Amazon’s Firestick is one of the most popular streaming devices available. Also, it is fully equipped to handle 5GHz speeds.
For individuals who stream and play games, this is highly beneficial. This means fewer hiccups and shorter buffering times in your videos. You’ll also have fewer peripheral “noises” at 5GHz, such as from microwaves or Bluetooth devices.
Let’s look at this topic in more detail.
How to Set up Your Firestick
If you are brand new to using the Amazon Firestick, you will first have to set it up. To link your Firestick to your 5GHz follow these simple steps:
- Connect your Firestick to the power adapter.
- Plug your Firestick into your TV’s HDMI port.
- Turn on your TV and hit the Home button on the remote.
- Press the Play/Pause button to advance to the next screen.
- Select your language.
- Select your Wi-Fi network. Make sure you have a dual router set to 5GHz.
- Type in your password.
- Select the Connect button.
- If you don’t have an Amazon account, select the “Create an Account” option and create your Amazon account. If you have a registered Amazon account, go with “Register.”
What Is 5GHz?
5GHz refers to the strength of your router. Routers have two speeds, 2.4 GHz and 5 GHz. 5GHZ is the faster on the two, 2.4 GHz is a slower speed. Single-band routers only generate 2.4 GHz, while dual-band routers permit you to select your speed. GHz refers to gigahertz per second. One gigahertz equals one billion cycles of a microprocessor.
5GHz is newer and faster. If speed is your primary concern, then go with the 5GHz speed. This allows you to download more files, stream more media, and pair more devices to your WiFi. 2.4 GHz can do those things, but you will find that the download speed is much slower, and having multiple devices on your network bog it down. 2.4 GHz has a broader range, which means you can use the WiFi a farther distance away from the routers.
Not all devices are built to handle 5GHz speed at this time.If you use an older computer or phone, it will not be compatible with that speed on the router. Older TVs may struggle with this, as well. Newer devices are built to run on either but may work best on 5GHz.
How to Switch Your Router to 5GHz
If you want faster streaming speeds or you want to avoid congestion from neighboring Wi-Fi networks, it’s time to make the switch to 5GHz speed. There are a few steps you will need to take to make this switch.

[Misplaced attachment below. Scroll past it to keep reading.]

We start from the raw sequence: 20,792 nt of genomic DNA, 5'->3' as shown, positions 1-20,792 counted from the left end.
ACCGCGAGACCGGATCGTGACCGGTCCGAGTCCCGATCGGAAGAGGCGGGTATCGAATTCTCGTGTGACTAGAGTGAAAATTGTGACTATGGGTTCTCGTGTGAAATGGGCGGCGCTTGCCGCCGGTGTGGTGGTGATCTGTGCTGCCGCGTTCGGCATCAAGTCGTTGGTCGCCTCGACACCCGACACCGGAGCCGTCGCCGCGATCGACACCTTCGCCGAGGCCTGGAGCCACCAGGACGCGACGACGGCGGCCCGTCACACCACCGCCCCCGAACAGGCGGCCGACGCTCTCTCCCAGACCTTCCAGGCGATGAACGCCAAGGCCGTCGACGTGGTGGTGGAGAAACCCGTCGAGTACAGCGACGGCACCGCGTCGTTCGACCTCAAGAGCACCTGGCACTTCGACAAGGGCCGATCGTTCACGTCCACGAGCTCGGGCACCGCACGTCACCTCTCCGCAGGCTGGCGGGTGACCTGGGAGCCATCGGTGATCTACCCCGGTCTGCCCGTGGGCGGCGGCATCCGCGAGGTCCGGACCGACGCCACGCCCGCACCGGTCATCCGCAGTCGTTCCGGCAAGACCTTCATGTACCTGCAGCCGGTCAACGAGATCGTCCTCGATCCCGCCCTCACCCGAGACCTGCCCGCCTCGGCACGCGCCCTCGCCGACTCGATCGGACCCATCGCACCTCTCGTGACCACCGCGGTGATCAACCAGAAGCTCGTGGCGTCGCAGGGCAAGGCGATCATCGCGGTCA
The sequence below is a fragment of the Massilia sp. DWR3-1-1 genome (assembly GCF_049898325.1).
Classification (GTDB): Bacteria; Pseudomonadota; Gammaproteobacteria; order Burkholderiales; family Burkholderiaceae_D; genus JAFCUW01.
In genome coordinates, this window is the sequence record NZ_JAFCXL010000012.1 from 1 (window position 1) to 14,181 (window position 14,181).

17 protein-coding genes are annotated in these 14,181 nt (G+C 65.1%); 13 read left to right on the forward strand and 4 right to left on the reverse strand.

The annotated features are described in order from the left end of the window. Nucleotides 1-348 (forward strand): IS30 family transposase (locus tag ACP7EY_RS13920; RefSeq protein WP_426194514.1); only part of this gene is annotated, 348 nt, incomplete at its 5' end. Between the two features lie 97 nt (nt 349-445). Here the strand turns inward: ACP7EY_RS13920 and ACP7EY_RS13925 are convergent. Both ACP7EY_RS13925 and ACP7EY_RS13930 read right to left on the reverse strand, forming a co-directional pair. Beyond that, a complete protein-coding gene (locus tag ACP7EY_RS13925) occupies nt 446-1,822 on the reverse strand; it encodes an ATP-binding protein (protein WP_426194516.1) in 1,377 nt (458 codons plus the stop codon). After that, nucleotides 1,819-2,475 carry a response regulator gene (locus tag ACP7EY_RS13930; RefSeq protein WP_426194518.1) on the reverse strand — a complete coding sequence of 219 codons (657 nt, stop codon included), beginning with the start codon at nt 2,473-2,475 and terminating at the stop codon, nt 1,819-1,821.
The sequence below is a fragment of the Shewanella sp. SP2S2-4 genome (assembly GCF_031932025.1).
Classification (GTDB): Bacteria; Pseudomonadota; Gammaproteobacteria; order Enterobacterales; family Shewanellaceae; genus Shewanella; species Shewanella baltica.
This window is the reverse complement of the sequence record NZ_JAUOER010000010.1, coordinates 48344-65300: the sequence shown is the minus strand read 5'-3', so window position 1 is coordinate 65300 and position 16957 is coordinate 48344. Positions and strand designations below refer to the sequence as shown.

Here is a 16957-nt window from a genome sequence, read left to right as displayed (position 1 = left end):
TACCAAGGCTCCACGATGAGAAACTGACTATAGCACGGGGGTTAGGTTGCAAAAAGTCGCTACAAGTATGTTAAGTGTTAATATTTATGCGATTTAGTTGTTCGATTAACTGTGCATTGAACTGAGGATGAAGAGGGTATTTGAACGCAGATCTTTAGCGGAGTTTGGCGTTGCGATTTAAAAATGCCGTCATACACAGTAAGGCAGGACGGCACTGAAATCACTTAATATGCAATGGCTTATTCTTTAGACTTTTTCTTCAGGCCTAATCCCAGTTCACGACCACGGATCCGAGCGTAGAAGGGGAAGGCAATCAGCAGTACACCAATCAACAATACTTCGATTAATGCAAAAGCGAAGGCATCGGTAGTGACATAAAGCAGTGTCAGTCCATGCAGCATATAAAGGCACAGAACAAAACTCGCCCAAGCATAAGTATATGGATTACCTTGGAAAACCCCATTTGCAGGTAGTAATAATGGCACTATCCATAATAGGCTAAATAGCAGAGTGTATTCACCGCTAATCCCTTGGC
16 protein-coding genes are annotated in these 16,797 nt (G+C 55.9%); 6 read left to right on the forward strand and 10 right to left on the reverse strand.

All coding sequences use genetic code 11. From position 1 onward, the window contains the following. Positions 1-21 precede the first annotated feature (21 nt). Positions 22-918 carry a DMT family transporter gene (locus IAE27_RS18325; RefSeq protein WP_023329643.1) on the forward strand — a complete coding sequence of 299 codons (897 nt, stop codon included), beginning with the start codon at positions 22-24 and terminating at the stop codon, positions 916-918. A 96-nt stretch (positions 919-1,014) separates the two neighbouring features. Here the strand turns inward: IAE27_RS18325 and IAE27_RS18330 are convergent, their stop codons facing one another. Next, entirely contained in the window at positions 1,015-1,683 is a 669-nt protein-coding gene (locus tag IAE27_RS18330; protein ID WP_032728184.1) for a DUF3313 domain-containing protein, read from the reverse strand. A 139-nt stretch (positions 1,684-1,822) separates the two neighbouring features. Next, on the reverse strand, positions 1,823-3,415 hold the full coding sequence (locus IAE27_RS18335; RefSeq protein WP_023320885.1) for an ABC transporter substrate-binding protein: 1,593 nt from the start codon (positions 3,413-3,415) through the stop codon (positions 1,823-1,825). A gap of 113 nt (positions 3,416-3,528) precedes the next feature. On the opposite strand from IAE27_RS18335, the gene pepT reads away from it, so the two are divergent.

- Open the browser on your computer or mobile device and enter http:/192.168.1.1 into the address bar. If you have Ubee router, the address should be http:/192.168.0.1. Other brands might have other default addresses. Alternatively, you can go to Firestick’s Settings, open the Device section, and then go into the About section. There, under the Network section, you’ll find the Gateway IP Address. Write that address down and enter into your browser’s address bar.
- Log in with the password and username provided on your router’s sticker. If you’re unable to locate them, contact your ISP.
- Once logged in, look for the Change Wireless Settings or another similarly named button. Click on it.
- You should now see 5GHz settings. Switch to 5GHz and select a channel. 36 is the most commonly chosen option.
- Save your changes.
- Restart the router and it will automatically switch to the 5GHz network. Your Firestick should connect automatically.
- Go to the Firestick’s Wi-Fi settings and check whether the 5GHz network is available.
2.4GHz vs 5GHz
Conventional wisdom says that faster is always better. In this case, however, the choice should depend on what you need your Wi-Fi for. 5GHz is faster, and there is no question about it.
If you stream heavily and want to connect multiple devices, then 5 GHz is the way for you to go. You will be able to stream online content to your TV and browse the web on your phone or computer at the same time. You’ll also be able to do other activities that require a great deal of bandwidth.
As stated above, 2.4 GHz is the slower option. If you stream extensively or have multiple devices on your network, you may notice that it is somewhat slow and sluggish. However, if you have a single device and a moderate streaming habit, 2.4GHz connection might work.
Tying up Any Loose Ends
5GHz network is much faster than its 2.4GHz counterpart. That means faster streaming with lower buffering time, ability to have more connected devices, and fewer hiccups. There is also far less interference from other devices like Bluetooth and microwaves at this speed.
Have you switched to 5GHz? If not, why? Tell us all about it in the comments section below.